That decision may declaw anything I say about the other people who either aren’t on the band-wagon still or never were, but the difference again is the context. My reasons were different than most that I’m addressing in this piece, and with the benefit of hindsight, I’m really starting to believe that those struggles were more based on how the Vikings used Cousins, not so much how Cousins performed (at least not completely). I discussed this and more in my article, Gary Kubiak, QB-Whisperer and his Influence on This Explosive Vikings Offense (click to read if you want to flesh out that argument some more).

So… Before looking at this season I should also mention that sure, the offense was AWFUL at the end of the 2018 campaign as I can already see the comments coming in about how “dreadful” Cousins was when things “mattered” at the end of the season and the team had a good shot to make the playoffs. Yes, the end of the 2018 season was littered with games that started with more three-and-outs than points, but at the risk of sounding like a parrot with a head injury… CONTEXT IS KING.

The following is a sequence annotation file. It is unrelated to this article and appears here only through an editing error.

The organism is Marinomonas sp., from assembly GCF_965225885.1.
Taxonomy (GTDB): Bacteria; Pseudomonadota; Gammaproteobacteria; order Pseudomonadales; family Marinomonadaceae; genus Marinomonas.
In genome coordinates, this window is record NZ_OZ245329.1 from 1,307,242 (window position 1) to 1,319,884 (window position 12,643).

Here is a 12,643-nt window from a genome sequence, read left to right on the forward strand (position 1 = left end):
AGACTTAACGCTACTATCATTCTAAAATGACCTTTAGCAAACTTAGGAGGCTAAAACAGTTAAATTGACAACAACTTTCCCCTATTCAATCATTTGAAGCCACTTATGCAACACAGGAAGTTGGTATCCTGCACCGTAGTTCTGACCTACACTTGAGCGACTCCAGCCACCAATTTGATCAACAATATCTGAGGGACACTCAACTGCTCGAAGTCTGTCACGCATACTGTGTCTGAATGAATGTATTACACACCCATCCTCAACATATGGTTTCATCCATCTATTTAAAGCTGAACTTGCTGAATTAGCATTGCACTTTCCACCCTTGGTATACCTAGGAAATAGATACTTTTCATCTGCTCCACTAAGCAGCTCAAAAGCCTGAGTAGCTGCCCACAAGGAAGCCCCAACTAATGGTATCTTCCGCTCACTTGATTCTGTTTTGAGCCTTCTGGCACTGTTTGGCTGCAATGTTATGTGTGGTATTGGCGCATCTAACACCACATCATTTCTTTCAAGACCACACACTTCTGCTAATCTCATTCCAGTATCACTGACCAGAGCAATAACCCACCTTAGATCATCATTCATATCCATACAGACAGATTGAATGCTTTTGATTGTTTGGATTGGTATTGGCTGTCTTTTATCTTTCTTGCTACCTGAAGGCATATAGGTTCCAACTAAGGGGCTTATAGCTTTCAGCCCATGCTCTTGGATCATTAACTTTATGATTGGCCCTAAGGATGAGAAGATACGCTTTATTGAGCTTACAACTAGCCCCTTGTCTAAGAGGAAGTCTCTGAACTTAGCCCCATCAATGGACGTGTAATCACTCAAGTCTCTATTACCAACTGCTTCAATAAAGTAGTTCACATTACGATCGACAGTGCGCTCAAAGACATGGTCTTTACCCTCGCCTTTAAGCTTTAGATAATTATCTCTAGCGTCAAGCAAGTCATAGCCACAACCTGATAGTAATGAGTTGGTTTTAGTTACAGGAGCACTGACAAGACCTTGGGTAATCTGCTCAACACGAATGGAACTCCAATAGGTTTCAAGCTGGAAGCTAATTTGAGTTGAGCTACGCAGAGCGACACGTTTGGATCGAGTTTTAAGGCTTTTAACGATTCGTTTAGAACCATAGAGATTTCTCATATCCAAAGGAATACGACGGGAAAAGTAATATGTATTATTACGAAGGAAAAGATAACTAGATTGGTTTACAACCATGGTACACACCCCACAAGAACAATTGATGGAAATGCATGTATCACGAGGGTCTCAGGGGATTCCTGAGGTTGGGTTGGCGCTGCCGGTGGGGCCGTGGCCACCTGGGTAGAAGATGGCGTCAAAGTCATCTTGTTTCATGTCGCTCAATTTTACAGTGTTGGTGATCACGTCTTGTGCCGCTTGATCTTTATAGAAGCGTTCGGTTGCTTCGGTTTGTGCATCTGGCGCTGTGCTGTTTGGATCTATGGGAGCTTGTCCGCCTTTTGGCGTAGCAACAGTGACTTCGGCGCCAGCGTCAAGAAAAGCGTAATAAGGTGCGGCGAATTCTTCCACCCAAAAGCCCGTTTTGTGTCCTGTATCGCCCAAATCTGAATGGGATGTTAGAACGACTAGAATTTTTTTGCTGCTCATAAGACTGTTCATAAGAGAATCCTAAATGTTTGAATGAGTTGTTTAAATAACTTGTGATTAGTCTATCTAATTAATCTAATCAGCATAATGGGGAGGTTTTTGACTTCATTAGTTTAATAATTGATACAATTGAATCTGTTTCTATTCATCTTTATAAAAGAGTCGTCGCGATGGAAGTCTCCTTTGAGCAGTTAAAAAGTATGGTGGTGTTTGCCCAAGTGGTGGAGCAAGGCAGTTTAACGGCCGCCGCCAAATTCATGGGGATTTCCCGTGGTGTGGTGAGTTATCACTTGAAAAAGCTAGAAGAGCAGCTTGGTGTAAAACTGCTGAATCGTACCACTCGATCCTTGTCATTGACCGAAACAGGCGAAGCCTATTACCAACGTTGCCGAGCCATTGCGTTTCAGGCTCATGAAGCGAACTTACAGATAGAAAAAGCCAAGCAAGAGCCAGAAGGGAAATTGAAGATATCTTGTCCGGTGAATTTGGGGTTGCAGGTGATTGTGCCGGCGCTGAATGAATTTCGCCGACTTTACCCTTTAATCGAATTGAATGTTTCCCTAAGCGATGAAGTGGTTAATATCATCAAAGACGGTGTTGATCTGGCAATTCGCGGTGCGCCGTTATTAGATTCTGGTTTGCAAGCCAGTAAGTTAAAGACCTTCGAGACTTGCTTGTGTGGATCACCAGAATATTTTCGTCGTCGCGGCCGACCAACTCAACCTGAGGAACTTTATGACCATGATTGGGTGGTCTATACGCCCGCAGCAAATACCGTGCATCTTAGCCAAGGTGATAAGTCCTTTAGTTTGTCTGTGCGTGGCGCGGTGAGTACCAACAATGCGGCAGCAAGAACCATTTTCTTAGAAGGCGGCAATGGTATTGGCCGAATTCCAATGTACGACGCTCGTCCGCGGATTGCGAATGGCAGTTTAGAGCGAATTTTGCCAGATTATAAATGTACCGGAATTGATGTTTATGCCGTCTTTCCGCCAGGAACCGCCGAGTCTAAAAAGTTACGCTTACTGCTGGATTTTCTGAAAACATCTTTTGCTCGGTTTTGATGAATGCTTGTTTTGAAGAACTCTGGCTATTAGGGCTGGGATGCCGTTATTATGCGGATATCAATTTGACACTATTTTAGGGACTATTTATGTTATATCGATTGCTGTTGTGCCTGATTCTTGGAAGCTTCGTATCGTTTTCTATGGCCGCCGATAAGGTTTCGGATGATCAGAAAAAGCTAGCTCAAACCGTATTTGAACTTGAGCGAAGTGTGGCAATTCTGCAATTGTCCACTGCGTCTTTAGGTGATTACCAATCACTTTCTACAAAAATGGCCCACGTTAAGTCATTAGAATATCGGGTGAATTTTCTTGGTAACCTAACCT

So let’s look at this season. A season in which Cousins had four back-to-back games with a QB-rating of above 112 (three of which were 138.0 or higher). Those games, though, were against the Giants, Eagles, Lions and Redskins, four teams that have a combined negative 20 wins (if I recall correctly). While his stats were enough for me to attempt to rejoin the bandwagon, most Cousins haters pointed to the futility of the opponent while looking at the discrepancy between Cousins’ (team) record-breaking 2018 campaign and the failure of that 2018 team to make the playoffs and used that to again bolster their claim that Cousins only wins when it matters least.